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Pricing is a comparative thing. It’s almost never the deciding factor, but within the consideration set, it is often the tie breaker. “I like this one and this one. But this one is $10 cheaper. So, there it is.”

Pricing is something you should be intentional about. It should take into account your competitor set, your cost to go to market, your feature | benefit proposition. Of course, in aggregate it should deliver the optimum profit. But that doesn’t necessarily mean the highest possible margin.

There are six basic pricing strategies, with infinite possibilities for subtle distinctions within a market:

• More for more. This is where luxury good reside.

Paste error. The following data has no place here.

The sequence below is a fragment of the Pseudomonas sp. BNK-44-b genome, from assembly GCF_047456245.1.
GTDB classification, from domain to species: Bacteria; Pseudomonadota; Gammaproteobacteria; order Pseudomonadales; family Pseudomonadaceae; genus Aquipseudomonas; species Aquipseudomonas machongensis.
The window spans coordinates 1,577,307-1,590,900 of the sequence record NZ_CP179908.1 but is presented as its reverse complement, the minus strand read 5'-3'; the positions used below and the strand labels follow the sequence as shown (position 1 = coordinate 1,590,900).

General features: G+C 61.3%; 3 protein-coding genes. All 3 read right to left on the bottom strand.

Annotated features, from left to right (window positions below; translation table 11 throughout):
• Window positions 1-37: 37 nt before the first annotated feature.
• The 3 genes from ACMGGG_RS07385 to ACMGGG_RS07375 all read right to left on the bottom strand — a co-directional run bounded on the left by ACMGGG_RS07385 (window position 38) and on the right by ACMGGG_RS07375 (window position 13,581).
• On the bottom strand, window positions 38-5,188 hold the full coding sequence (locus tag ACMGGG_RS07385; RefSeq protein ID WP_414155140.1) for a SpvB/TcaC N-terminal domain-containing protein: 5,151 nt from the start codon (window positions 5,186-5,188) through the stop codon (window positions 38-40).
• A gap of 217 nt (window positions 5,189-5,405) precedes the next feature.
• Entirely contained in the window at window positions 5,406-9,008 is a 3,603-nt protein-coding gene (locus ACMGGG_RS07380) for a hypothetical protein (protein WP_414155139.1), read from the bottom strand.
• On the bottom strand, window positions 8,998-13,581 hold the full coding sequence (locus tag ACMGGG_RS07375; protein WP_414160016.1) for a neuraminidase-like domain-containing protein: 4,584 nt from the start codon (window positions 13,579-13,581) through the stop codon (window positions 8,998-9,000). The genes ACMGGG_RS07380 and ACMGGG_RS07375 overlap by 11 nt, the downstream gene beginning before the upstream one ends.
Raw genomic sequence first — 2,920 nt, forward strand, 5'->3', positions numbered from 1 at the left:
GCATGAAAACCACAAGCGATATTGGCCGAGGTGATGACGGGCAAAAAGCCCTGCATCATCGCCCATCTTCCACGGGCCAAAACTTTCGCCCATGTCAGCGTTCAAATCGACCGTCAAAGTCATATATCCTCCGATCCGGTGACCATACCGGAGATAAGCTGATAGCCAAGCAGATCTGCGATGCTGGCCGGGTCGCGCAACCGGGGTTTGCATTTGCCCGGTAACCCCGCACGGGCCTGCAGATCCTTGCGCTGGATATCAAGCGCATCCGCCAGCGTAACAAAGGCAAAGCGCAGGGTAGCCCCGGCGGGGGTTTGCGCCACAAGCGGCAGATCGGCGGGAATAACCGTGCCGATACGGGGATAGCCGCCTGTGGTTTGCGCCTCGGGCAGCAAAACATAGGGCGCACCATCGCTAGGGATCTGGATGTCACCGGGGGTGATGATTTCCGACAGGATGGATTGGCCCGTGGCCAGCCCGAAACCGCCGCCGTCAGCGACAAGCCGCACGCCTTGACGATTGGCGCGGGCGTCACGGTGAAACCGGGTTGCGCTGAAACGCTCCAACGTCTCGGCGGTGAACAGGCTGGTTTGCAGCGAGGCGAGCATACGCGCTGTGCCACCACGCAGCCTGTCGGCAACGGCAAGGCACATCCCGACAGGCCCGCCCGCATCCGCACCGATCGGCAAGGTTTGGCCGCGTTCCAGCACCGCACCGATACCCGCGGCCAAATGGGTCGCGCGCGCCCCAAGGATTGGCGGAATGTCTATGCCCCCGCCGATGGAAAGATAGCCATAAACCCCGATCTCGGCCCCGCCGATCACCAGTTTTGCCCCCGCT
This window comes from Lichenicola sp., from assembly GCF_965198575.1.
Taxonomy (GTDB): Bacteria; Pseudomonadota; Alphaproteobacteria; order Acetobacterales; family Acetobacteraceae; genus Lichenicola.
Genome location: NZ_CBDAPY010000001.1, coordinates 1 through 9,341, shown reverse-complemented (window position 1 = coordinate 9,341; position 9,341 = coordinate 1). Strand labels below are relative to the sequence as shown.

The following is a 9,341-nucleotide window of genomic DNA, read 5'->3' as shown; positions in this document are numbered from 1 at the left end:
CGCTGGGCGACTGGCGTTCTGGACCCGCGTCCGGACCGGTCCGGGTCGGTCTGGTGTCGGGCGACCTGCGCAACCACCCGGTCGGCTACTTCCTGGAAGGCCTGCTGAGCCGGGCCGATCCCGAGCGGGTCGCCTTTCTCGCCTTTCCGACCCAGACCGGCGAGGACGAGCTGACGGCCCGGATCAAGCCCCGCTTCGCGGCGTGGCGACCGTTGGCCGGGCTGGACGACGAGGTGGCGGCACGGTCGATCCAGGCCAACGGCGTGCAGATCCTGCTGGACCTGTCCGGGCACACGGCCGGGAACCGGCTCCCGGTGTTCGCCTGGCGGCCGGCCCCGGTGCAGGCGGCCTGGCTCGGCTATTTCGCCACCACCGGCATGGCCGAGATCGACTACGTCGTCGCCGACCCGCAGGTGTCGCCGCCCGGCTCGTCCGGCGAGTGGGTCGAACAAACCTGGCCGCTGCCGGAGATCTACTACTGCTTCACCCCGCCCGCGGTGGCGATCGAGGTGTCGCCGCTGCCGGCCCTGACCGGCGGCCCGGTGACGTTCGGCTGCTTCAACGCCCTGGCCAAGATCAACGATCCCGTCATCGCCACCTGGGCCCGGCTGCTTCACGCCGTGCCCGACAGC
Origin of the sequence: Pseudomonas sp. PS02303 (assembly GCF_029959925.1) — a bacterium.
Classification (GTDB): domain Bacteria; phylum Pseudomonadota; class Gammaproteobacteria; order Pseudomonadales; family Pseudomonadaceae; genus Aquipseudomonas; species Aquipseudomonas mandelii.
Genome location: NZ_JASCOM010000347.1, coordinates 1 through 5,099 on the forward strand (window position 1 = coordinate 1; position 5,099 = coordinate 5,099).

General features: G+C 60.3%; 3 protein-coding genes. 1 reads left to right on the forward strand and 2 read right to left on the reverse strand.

• More for the same. Korean auto manufacturers have gotten a lot of traction from this strategy. A Kia that costs like a Honda and drives and looks like a Jaguar is going to win a lot of the time.
• More for less. This is the easiest to sell. It is the strategy sales teams push for. Problem is that it gives very little room for promotional offers. And raises the expectation of a low price.
• The same for the same. Rock salt, baby.
• The same for less. The Gap is the same as Banana Republic, but it costs less.
• Less for much less. No-frills compact cars.

Determining your pricing strategy is very valuable in knowing how you go to market. Nobody is looking for a deal on a Rolls Royce. Everyone is looking for a deal at WalMart. It’s a crucial part of your overall value proposition. And, because it is the most flexible feature you have (you can raise and lower a price in a minute), it is one that allows you to seize opportunity the fastest.

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